Security 101: Distributed Denial of Service (DDoS) Attacks

With over 1 billion users, the Internet has become a conduit for businesses and people to access information, do banking, go shopping, connect with people, and reach out to an audience through social media platforms. The downside of all this convenience, however, is its vulnerability to disruption. Cybercriminals have the means and the ability to steal information or halt normal system operations with motives ranging from industrial espionage and financial gain to activism and advancing political agendas.

Over the past few years, distributed denial-of-service (DDoS) attacks have become a growing security problem for private and public sector organizations. DDoS attacks escalate in size and impact. Moreover, there has been a trend toward greater peak bandwidth, longer attack duration and the use of DDoS as not only a hacktivism tool, but for extortion purposes as well. Previous incidents and trends related to DDoS attacks between 2013 and 2015 revealed that average peak bandwidth had doubled. Towards the end of 2014, after the Occupy Central protests in Hong Kong, CloudFlare CEO Matthew Prince stated that the largest DDoS attack was done against independent media sites in the province. According to Prince, it was larger even the previous record-holder, a 400Gbps attack in Europe in early 2014.

What is a DDoS attack?

A DDoS attack is designed to interrupt or shut down a network, service, or website. A DDoS attack happens when attackers utilize a large network of remote PCs called botnets to overwhelm another system’s connection or processor, causing it to deny service to the legitimate traffic it’s receiving. The goal and end result of a successful DDoS attack is to make the website of the target server unavailable to legitimate traffic requests.

How does it work?

The logistics of a DDoS attack can be best explained by a figurative example. Let’s say a user walks in to a bank that only has one teller window open. As soon as the user approaches the teller, another person cuts in front the user and begins making small talk with the teller, with no real intention of making any bank-related transactions. Even as a legitimate user of the bank, the user is unable to deposit his check, and is forced to wait until the “malicious” user has finished his conversation. However, after this malicious user leaves, another person walks in front of the legitimate user, delaying the legitimate user all over again. This process can continue for hours, even days, preventing the user, or any other legitimate users from performing bank transactions.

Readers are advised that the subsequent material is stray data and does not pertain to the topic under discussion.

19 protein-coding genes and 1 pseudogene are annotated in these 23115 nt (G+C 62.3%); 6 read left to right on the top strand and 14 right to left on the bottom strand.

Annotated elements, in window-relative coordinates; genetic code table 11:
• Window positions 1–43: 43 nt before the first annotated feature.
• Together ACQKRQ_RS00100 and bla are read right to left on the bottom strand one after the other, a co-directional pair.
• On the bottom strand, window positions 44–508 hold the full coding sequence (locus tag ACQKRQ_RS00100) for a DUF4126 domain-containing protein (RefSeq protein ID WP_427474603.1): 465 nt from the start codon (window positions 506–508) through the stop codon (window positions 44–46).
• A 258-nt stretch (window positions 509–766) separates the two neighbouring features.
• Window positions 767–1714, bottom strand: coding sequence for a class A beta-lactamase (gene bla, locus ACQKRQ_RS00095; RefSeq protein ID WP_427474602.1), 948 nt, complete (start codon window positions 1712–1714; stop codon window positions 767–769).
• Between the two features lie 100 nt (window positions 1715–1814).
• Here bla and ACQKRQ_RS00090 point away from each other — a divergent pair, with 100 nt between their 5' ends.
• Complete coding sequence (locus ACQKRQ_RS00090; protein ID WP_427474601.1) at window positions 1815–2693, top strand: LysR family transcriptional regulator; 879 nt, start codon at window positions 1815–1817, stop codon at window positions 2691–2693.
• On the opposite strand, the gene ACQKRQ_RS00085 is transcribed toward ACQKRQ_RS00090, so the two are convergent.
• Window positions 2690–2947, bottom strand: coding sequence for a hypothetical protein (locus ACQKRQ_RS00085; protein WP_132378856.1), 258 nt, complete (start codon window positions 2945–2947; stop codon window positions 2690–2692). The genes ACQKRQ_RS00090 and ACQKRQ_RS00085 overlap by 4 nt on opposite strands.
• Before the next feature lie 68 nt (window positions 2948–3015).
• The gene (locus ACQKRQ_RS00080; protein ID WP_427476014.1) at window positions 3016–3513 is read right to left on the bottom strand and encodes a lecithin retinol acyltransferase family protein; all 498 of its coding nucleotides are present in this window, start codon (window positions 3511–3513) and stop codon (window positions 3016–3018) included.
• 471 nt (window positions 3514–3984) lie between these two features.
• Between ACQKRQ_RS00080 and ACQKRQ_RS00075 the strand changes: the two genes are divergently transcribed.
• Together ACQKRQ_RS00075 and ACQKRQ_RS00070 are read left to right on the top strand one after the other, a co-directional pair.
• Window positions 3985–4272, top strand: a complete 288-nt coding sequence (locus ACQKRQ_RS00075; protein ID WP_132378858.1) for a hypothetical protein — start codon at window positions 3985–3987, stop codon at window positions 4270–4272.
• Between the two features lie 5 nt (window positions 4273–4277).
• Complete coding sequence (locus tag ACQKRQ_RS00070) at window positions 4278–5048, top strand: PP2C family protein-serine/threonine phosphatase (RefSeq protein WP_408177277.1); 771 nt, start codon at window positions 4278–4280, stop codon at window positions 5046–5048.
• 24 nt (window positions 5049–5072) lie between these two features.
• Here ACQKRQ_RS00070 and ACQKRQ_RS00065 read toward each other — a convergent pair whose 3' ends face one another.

A DDoS attack on a web server works similarly, because there is virtually no way to determine traffic from legitimate requests against traffic from attackers until the web server processes the request. What actually happens when an organization is the victim of a DDoS attack? For starters, it immediately has to divert attention from running crucial operations to getting its website back in working order.

The DDoS Surge

An increasing number of perpetrators and groups have shown that they have the ability to launch successful DDoS attacks. In 2013, a 300Gbps attack on Spamhaus was listed as the largest ever. The attack was initiated by a teenager in London.

An increasing number of perpetrators and groups have shown that they have the ability to launch successful DDoS attacks. In 2013, a 300Gbps attack on Spamhaus was listed as the largest ever. The attack was initiated by a teenager in London. At the same time, nation-states like Iran and China have been suspected to have been involved in several DDoS incidents, namely a wave of attacks against the US banks and the aforementioned Occupy Central cyberattack, respectively, in 2012. In 2015, a government may also have been involved in the DDoS attack on GitHub (a site for sharing code repositories), and may have been larger than the Hong Kong attack.

In addition to GitHub and the Hong Kong media, video game properties such as “League of Legends” and Electronic Arts’ Origin portal, public sector institutions including the Dutch government, and software companies like Evernote all dealt with sustained disruption from DDoS attacks that took their sites temporarily offline. In the second quarter of 2015, the number of DDOS attacks reached an all-time high in popularity. According to the Q3 2015 State of the Internet – Security Report from Akamai, DDoS attacks increased by 180 percent compared to the same quarter in 2014. The biggest DDoS attack recorded in the quarter lasted over thirteen hours at 240Gbps—notable because attacks typically last about one to two hours. Between them, the software and gaming industries accounted for more than 75 percent of all the DDoS attacks documented in the Akamai report. Game companies saw their share of the total surge from 35 to 50 percent in just one year.

Recently, BBC’s websites and Republican presidential candidate Donald Trump’s main campaign website were hit by the largest DDoS attacks to date. Between the two, the bigger DDoS attack was carried out against BBC with over 600Gbps. According to reports, BBC announced that the outage was due to some “technical” fault, but later acknowledged that a group called “New World Hacking” claimed responsibility for launching the DDoS attack.

With the increased popularity of DDoS extortion campaigns, knowing the causes and characteristics of these attacks is essential for guiding investment in anti-DDoS tools and security software. Enterprise CIOs should ensure that encryption is in place in the analytics and other web tools that their organizations use, be aware of possible DDOS attack vectors, and invest in network security tools that spot traffic anomalies and issues.


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Posted in Cyber Attacks, DDoS